1982 South African Grand Prix strike

Sign on the pit wall following the strike

Short account of the only strike in Formula One history, an almost unanimous 24 hour sit in in response to contractual changes.

Submitted by flaneur on April 28, 2013

In January 1982, the Fédération Internationale du Sport Automobile (FISA) drew up new superlicense conditions that would tie drivers to 3 year contracts. They also had to sign an agreement not to "harm the moral or material interests or image of International Motorsport or the FIA Formula 1 World Championship".

Drivers Didier Pironi, Niki Lauda, Gilles Villeneuve, Rene Arnoux, Bruno Giacomelli and Andrea de Cesaris refused. When FISA said changes could only be made after the race, Pironi said there wouldn't be one.

In the morning of the Grand Prix, a coach was waiting outside the drivers' hotel. With all on board except Jochen Mass who thought the strike was doomed, they drove to the Sunnyside Park Hotel. When the president of Formula 1, Bernie Eccelstone, heard the news, he said "We have been watching Ferraris for fifty years. Ferrari has had God knows how many drivers. They come and go but still all that people want to see is a Ferrari. They cannot see the bleeding driver anyway! Really, I ask you, what asset are they?"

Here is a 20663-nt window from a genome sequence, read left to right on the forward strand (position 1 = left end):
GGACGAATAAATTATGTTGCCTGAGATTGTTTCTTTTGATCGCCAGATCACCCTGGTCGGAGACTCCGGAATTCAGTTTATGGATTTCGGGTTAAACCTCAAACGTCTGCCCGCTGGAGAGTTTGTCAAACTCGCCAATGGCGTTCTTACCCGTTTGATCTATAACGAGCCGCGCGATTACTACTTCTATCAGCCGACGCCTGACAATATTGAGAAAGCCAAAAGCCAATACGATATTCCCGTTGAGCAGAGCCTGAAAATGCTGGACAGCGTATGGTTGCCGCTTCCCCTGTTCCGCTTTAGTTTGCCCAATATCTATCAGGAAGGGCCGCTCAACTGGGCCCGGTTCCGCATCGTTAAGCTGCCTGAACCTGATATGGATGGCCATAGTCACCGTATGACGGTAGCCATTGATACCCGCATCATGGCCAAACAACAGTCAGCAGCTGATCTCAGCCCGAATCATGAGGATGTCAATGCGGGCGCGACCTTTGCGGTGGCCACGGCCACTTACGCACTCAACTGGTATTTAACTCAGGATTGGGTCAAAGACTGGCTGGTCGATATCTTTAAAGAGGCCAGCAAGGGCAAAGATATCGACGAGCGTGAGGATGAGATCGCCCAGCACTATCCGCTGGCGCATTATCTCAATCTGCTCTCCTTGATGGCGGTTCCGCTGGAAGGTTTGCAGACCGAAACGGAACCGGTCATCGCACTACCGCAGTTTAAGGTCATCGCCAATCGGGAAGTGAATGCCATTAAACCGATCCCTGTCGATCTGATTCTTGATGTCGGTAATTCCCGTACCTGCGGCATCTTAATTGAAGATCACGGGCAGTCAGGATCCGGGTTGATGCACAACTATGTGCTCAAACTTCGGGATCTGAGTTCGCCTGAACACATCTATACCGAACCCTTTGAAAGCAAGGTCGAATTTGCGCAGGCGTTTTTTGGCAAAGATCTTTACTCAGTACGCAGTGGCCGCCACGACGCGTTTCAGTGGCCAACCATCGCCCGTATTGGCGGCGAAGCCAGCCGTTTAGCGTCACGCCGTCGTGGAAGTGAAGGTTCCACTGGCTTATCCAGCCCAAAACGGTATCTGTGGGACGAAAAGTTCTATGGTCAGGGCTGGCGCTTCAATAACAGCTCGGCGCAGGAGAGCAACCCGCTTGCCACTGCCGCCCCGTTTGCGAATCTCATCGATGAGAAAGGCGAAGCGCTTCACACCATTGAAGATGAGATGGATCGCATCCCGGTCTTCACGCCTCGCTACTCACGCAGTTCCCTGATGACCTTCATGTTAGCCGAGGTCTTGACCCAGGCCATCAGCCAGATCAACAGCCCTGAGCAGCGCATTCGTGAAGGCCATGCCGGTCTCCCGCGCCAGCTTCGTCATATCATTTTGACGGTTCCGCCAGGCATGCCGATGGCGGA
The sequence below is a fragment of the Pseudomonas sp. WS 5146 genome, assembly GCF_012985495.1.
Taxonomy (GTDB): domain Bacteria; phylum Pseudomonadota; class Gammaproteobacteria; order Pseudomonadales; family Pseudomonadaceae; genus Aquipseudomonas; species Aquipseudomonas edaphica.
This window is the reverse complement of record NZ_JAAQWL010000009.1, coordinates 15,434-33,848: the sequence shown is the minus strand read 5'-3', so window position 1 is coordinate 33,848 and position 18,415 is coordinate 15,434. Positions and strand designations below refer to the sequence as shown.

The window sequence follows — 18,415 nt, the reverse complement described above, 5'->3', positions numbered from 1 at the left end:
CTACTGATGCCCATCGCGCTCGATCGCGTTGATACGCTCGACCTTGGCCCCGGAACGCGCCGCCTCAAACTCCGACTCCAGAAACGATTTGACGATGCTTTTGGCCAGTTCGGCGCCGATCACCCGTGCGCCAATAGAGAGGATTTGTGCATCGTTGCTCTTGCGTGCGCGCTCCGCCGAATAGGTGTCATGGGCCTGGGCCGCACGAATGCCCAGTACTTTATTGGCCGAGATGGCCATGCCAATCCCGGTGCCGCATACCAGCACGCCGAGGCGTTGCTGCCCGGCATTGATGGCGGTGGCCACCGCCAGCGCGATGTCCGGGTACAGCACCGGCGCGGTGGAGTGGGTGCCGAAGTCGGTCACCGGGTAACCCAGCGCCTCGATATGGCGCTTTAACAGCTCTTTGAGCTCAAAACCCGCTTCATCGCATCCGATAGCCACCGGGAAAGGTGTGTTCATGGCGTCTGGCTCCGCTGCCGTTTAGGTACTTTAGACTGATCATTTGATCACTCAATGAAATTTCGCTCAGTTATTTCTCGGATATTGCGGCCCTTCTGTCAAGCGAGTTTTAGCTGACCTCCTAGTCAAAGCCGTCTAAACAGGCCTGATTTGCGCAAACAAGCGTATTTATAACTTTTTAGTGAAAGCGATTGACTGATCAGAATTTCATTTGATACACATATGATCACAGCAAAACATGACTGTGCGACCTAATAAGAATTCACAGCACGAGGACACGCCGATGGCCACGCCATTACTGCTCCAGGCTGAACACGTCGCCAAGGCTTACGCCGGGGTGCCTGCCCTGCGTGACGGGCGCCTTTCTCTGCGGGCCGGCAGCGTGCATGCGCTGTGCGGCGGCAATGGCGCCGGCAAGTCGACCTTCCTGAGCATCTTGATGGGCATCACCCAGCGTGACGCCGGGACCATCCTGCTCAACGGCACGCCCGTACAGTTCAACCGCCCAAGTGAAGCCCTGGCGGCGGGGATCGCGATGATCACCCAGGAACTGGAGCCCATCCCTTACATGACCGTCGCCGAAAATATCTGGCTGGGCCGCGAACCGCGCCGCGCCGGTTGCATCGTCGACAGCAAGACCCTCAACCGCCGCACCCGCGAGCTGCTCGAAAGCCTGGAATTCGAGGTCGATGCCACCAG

To prevent the strike from weakening, the drivers locked themselves in a room together. However one driver did leave, Teo Fabi, reportedly by climbing out of the bathroom window. Keke Rosberg would say later "He ran like a chicken and lost our respect forever – not because he left, but because he betrayed us. He went straight to Ecclestone and Balestre, and told them everything we had discussed." When a team owner and hired muscle tried to force their way in, the door was barricaded with a piano.

With talks unsuccessful and only Mass' car practicing, the drivers were suspended. When they received news, there was a round of applause. Pironi stated "We are determined to stay together to resist any pressures that the team managers might try to exert to make us drive. There's no need for a vote. We are completely united. We are not going to drive unless the conditions are changed." but they did go on to race. Despite assurances of no reprimands, $5000 to $10000 fines and further race suspensions were given. These would later be reduced and the FISA withdrew the new superlicense clause.



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Submitted by flaneur on April 28, 2013